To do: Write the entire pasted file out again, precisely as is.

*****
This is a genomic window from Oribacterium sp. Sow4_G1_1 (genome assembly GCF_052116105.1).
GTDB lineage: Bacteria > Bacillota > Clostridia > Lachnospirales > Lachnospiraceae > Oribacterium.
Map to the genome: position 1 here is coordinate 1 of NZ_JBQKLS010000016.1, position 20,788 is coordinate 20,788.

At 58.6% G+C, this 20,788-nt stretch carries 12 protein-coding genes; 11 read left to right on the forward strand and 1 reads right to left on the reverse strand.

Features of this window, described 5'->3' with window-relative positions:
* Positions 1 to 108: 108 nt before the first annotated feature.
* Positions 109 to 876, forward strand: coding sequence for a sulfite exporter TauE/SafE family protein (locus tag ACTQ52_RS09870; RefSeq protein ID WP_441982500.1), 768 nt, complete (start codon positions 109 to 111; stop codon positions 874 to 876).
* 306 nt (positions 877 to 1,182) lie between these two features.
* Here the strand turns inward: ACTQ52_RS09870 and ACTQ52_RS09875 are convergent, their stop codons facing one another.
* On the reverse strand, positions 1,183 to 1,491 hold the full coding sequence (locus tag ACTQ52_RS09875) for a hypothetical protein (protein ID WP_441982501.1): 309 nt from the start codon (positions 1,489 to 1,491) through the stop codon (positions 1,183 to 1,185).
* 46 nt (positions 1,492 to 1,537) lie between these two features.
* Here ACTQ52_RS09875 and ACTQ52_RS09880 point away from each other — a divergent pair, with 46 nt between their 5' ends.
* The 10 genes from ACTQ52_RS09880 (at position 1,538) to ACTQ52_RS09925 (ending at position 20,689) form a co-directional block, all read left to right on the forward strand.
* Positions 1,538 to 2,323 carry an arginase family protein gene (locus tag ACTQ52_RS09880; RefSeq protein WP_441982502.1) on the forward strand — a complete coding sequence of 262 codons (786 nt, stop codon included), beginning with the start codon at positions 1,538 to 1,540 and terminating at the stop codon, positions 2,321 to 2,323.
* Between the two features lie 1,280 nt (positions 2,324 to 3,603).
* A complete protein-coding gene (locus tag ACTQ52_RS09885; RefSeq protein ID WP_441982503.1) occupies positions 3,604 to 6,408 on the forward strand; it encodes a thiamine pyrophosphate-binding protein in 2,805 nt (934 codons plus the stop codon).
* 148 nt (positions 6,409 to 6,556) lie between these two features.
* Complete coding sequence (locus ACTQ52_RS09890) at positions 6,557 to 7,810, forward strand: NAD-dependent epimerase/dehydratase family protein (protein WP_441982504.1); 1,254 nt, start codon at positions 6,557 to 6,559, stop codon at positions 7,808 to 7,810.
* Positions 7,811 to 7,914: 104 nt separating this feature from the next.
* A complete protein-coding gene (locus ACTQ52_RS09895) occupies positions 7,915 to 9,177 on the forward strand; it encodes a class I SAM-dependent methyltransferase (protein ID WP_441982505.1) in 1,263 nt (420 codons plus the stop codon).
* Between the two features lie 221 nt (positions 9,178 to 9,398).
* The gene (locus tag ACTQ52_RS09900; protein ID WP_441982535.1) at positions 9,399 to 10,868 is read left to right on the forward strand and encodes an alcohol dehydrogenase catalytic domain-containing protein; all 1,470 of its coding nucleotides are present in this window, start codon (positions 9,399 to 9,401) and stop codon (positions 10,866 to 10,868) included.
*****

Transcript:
This is a genomic window from Oribacterium sp. Sow4_G1_1 (genome assembly GCF_052116105.1).
GTDB lineage: Bacteria > Bacillota > Clostridia > Lachnospirales > Lachnospiraceae > Oribacterium.
Map to the genome: position 1 here is coordinate 1 of NZ_JBQKLS010000016.1, position 20,788 is coordinate 20,788.

At 58.6% G+C, this 20,788-nt stretch carries 12 protein-coding genes; 11 read left to right on the forward strand and 1 reads right to left on the reverse strand.

Features of this window, described 5'->3' with window-relative positions:
* Positions 1 to 108: 108 nt before the first annotated feature.
* Positions 109 to 876, forward strand: coding sequence for a sulfite exporter TauE/SafE family protein (locus tag ACTQ52_RS09870; RefSeq protein ID WP_441982500.1), 768 nt, complete (start codon positions 109 to 111; stop codon positions 874 to 876).
* 306 nt (positions 877 to 1,182) lie between these two features.
* Here the strand turns inward: ACTQ52_RS09870 and ACTQ52_RS09875 are convergent, their stop codons facing one another.
* On the reverse strand, positions 1,183 to 1,491 hold the full coding sequence (locus tag ACTQ52_RS09875) for a hypothetical protein (protein ID WP_441982501.1): 309 nt from the start codon (positions 1,489 to 1,491) through the stop codon (positions 1,183 to 1,185).
* 46 nt (positions 1,492 to 1,537) lie between these two features.
* Here ACTQ52_RS09875 and ACTQ52_RS09880 point away from each other — a divergent pair, with 46 nt between their 5' ends.
* The 10 genes from ACTQ52_RS09880 (at position 1,538) to ACTQ52_RS09925 (ending at position 20,689) form a co-directional block, all read left to right on the forward strand.
* Positions 1,538 to 2,323 carry an arginase family protein gene (locus tag ACTQ52_RS09880; RefSeq protein WP_441982502.1) on the forward strand — a complete coding sequence of 262 codons (786 nt, stop codon included), beginning with the start codon at positions 1,538 to 1,540 and terminating at the stop codon, positions 2,321 to 2,323.
* Between the two features lie 1,280 nt (positions 2,324 to 3,603).
* A complete protein-coding gene (locus tag ACTQ52_RS09885; RefSeq protein ID WP_441982503.1) occupies positions 3,604 to 6,408 on the forward strand; it encodes a thiamine pyrophosphate-binding protein in 2,805 nt (934 codons plus the stop codon).
* 148 nt (positions 6,409 to 6,556) lie between these two features.
* Complete coding sequence (locus ACTQ52_RS09890) at positions 6,557 to 7,810, forward strand: NAD-dependent epimerase/dehydratase family protein (protein WP_441982504.1); 1,254 nt, start codon at positions 6,557 to 6,559, stop codon at positions 7,808 to 7,810.
* Positions 7,811 to 7,914: 104 nt separating this feature from the next.
* A complete protein-coding gene (locus ACTQ52_RS09895) occupies positions 7,915 to 9,177 on the forward strand; it encodes a class I SAM-dependent methyltransferase (protein ID WP_441982505.1) in 1,263 nt (420 codons plus the stop codon).
* Between the two features lie 221 nt (positions 9,178 to 9,398).
* The gene (locus tag ACTQ52_RS09900; protein ID WP_441982535.1) at positions 9,399 to 10,868 is read left to right on the forward strand and encodes an alcohol dehydrogenase catalytic domain-containing protein; all 1,470 of its coding nucleotides are present in this window, start codon (positions 9,399 to 9,401) and stop codon (positions 10,866 to 10,868) included.